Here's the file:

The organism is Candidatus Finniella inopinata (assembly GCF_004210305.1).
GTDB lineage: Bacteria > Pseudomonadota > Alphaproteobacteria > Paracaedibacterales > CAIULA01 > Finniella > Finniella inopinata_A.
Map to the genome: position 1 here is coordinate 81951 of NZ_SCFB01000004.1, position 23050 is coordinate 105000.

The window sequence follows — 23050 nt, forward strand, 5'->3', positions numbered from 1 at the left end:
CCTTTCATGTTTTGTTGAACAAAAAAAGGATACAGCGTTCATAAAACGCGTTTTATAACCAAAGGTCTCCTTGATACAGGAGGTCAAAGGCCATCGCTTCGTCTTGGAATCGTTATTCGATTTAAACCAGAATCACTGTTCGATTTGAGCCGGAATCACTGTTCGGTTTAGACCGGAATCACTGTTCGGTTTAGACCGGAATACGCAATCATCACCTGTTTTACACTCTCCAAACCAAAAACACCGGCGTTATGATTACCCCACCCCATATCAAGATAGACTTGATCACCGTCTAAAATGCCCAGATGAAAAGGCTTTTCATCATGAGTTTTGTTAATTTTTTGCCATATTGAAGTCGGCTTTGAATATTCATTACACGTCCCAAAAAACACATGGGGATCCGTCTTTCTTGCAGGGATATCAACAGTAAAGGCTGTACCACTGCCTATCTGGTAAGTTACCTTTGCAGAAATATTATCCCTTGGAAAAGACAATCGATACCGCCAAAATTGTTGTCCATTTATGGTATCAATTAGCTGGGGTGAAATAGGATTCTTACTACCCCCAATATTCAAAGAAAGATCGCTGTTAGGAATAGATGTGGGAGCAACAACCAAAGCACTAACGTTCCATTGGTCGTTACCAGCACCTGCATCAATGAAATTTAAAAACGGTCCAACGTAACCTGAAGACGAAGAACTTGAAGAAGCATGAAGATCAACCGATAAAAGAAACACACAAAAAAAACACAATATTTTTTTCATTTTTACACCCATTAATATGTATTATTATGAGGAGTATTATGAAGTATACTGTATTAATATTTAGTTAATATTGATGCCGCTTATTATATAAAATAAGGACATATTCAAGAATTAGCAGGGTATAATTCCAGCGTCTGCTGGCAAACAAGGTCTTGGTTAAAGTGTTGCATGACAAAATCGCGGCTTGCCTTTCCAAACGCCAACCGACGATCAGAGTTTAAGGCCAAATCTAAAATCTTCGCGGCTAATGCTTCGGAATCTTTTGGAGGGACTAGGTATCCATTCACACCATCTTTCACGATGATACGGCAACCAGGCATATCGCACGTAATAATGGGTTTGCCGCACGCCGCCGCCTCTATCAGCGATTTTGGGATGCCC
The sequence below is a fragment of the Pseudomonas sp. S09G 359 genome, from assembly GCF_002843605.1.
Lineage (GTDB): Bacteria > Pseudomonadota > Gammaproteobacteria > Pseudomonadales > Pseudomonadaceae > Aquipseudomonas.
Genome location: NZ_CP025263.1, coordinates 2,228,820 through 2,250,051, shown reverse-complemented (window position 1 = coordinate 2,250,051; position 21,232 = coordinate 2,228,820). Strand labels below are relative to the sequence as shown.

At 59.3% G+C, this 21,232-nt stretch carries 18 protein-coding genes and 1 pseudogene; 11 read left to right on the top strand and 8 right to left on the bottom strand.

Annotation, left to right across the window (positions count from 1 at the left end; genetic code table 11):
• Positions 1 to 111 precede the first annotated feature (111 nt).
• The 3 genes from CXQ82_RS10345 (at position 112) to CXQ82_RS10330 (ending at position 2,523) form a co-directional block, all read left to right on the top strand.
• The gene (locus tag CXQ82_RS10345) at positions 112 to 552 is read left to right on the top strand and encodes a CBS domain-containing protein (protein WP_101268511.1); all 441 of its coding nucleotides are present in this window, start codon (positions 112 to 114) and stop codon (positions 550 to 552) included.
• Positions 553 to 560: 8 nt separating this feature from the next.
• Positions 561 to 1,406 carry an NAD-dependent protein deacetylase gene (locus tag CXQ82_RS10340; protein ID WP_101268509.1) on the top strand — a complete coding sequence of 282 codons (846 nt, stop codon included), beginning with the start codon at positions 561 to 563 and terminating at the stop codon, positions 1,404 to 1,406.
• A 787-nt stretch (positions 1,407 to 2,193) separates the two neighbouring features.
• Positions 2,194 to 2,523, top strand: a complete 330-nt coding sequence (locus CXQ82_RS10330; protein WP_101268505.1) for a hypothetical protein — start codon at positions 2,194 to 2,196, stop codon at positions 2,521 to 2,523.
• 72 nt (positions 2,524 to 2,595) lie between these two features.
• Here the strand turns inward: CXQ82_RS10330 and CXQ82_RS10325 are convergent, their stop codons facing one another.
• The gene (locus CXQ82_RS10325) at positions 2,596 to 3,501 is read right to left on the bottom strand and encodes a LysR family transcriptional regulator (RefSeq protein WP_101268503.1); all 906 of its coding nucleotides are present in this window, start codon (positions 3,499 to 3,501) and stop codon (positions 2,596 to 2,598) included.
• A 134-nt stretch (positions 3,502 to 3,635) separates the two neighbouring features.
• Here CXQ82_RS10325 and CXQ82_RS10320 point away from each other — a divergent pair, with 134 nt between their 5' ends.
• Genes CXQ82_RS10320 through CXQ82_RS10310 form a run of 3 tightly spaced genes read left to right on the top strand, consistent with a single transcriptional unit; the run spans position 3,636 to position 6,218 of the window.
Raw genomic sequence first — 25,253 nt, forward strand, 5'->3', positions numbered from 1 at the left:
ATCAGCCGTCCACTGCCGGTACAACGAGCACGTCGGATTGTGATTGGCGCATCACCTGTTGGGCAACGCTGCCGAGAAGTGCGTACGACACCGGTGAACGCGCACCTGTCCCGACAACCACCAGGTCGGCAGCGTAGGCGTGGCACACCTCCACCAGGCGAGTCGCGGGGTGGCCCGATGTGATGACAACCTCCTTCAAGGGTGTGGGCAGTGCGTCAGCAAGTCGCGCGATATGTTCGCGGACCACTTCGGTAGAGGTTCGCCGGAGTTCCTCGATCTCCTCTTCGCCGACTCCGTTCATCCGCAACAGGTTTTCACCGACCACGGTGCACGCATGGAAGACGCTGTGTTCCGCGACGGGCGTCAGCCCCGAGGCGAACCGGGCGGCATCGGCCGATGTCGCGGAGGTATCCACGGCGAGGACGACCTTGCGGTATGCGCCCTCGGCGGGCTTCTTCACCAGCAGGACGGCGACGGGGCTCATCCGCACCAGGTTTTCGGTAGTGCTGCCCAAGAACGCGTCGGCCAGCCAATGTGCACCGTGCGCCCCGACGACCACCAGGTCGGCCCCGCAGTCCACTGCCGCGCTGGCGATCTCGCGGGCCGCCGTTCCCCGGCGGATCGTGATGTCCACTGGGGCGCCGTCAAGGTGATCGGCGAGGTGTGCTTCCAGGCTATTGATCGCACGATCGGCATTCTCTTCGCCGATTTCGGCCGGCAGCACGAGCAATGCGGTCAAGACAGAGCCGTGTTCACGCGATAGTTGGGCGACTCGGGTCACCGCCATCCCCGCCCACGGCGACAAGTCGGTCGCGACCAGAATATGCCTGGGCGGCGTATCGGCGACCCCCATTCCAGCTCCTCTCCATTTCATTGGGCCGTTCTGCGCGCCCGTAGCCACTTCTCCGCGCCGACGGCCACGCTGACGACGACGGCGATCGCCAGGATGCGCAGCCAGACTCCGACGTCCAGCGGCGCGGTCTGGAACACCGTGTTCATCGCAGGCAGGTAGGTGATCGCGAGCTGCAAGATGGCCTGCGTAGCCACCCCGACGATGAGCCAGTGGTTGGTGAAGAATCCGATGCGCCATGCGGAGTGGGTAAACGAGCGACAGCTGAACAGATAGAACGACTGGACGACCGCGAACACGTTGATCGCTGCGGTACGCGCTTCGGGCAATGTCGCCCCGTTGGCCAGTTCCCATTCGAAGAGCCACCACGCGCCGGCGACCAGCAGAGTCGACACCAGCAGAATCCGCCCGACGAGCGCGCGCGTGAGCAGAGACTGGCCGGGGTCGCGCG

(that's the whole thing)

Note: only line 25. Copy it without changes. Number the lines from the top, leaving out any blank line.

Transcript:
ATCAGCCGTCCACTGCCGGTACAACGAGCACGTCGGATTGTGATTGGCGCATCACCTGTTGGGCAACGCTGCCGAGAAGTGCGTACGACACCGGTGAACGCGCACCTGTCCCGACAACCACCAGGTCGGCAGCGTAGGCGTGGCACACCTCCACCAGGCGAGTCGCGGGGTGGCCCGATGTGATGACAACCTCCTTCAAGGGTGTGGGCAGTGCGTCAGCAAGTCGCGCGATATGTTCGCGGACCACTTCGGTAGAGGTTCGCCGGAGTTCCTCGATCTCCTCTTCGCCGACTCCGTTCATCCGCAACAGGTTTTCACCGACCACGGTGCACGCATGGAAGACGCTGTGTTCCGCGACGGGCGTCAGCCCCGAGGCGAACCGGGCGGCATCGGCCGATGTCGCGGAGGTATCCACGGCGAGGACGACCTTGCGGTATGCGCCCTCGGCGGGCTTCTTCACCAGCAGGACGGCGACGGGGCTCATCCGCACCAGGTTTTCGGTAGTGCTGCCCAAGAACGCGTCGGCCAGCCAATGTGCACCGTGCGCCCCGACGACCACCAGGTCGGCCCCGCAGTCCACTGCCGCGCTGGCGATCTCGCGGGCCGCCGTTCCCCGGCGGATCGTGATGTCCACTGGGGCGCCGTCAAGGTGATCGGCGAGGTGTGCTTCCAGGCTATTGATCGCACGATCGGCATTCTCTTCGCCGATTTCGGCCGGCAGCACGAGCAATGCGGTCAAGACAGAGCCGTGTTCACGCGATAGTTGGGCGACTCGGGTCACCGCCATCCCCGCCCACGGCGACAAGTCGGTCGCGACCAGAATATGCCTGGGCGGCGTATCGGCGACCCCCATTCCAGCTCCTCTCCATTTCATTGGGCCGTTCTGCGCGCCCGTAGCCACTTCTCCGCGCCGACGGCCACGCTGACGACGACGGCGATCGCCAGGATGCGCAGCCAGACTCCGACGTCCAGCGGCGCGGTCTGGAACACCGTGTTCATCGCAGGCAGGTAGGTGATCGCGAGCTGCAAGATGGCCTGCGTAGCCACCCCGACGATGAGCCAGTGGTTGGTGAAGAATCCGATGCGCCATGCGGAGTGGGTAAACGAGCGACAGCTGAACAGATAGAACGACTGGACGACCGCGAACACGTTGATCGCTGCGGTACGCGCTTCGGGCAATGTCGCCCCGTTGGCCAGTTCCCATTCGAAGAGCCACCACGCGCCGGCGACCAGCAGAGTCGACACCAGCAGAATCCGCCCGACGAGCGCGCGCGTGAGCAGAGACTGGCCGGGGTCGCGCG